Remote sensing cameras and GPS are being used by Massey University researchers to see what, if any, damage sheep cause to waterways in the hill country.
Keebles Farm (287ha), near Massey’s Manawatū campus, now has water collection under each paddock to allow all water to be collected and studied.
Deputy head of the School of Agriculture and Environment Professor Paul Kenyon says the farm will be the first to use a collection system of this type for sheep and beef research in New Zealand.
The system allows simultaneous collection of soil water from each of the separate research plots. This allows the researchers to examine the effects of differing herbage types and/or stocking rates on leaching at the same time on the same type of soil and across the seasons and years.
The project is led by Dr Lydia Cranston, Associate Professor Dave Horne, James Milner and Dr James Hanly.
“We are continuing to progress our understanding of what goes on beneath the soil in farms,” says Cranston. “But like any good research project, you need the right tools to measure it accurately. We’ve known for some time that to measure nutrient loss and water runoff from paddocks is quite simple, but it costs a lot to install.”
A similar system has been used in Massey’s Number Four dairy farm for several years, most recently to evaluate the effectiveness of plantain to reduce nitrate leaching.
“We are excited to get out there and use it. Many of us are ready to test ideas we’ve long theorised.”
The trials will start in six months, including a PhD student supervised by Cranston on nutrient loss under intensive sheep grazing.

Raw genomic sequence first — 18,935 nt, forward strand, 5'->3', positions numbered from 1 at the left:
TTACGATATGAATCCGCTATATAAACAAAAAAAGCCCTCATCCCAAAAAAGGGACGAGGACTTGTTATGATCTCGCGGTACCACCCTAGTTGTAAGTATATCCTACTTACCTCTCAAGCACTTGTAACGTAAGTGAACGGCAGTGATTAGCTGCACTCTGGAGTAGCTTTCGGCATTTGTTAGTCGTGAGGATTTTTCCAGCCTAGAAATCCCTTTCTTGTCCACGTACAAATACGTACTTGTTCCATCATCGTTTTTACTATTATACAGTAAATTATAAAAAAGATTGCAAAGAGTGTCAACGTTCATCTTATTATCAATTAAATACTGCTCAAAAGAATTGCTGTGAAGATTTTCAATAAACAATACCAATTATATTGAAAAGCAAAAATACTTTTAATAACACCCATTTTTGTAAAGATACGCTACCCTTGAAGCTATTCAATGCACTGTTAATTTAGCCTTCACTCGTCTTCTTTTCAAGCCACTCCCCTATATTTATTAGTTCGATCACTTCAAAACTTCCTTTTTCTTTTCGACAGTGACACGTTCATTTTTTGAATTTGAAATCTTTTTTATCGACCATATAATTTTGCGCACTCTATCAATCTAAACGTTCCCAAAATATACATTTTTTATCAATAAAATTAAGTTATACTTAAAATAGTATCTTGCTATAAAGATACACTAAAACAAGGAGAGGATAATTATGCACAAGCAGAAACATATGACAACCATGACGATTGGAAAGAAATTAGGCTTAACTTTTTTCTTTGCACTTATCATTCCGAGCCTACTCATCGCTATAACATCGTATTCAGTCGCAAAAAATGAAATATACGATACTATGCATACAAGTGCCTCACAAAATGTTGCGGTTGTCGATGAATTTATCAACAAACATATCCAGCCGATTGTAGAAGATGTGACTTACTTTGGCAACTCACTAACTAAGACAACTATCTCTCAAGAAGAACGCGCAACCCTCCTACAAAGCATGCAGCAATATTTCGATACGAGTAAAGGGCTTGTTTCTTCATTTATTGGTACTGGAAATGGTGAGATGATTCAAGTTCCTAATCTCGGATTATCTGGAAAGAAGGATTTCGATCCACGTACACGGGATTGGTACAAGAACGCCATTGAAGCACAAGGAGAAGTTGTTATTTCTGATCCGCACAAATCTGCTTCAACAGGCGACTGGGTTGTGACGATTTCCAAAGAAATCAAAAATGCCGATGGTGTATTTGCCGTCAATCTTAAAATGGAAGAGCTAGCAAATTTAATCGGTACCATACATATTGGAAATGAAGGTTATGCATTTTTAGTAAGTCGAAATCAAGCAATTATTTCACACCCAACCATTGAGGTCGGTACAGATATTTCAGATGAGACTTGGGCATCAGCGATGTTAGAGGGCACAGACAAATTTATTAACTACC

Associate Professor Tommy Boland from University College Dublin is now at Massey to learn about what Massey is doing at Keebles, as a similar system is being installed at UCD.
The pilot study will compare nitrate leaching when sheep are grazing either a winter brassica forage crop, a plantain based mix, or a ryegrass/white clover mix.
Animal performance including ewe liveweight and condition score, lamb weaning weight will also be monitored for understanding of the effect of each forage type on the overall farm system. The system’s high stocking rate will reflect an intensive sheep production system.
“There is clear potential for our two groups to work together on this research,” Boland says.
“Being in two different hemispheres will allow for quicker progress in understanding the potential impacts across the various seasons because for example we will be able to investigate two winters in a 12 month period.”
In the future, the research site may be used to look at the effect of grazing management and other mitigation procedures on nitrate leaching and look at alternative water contaminants.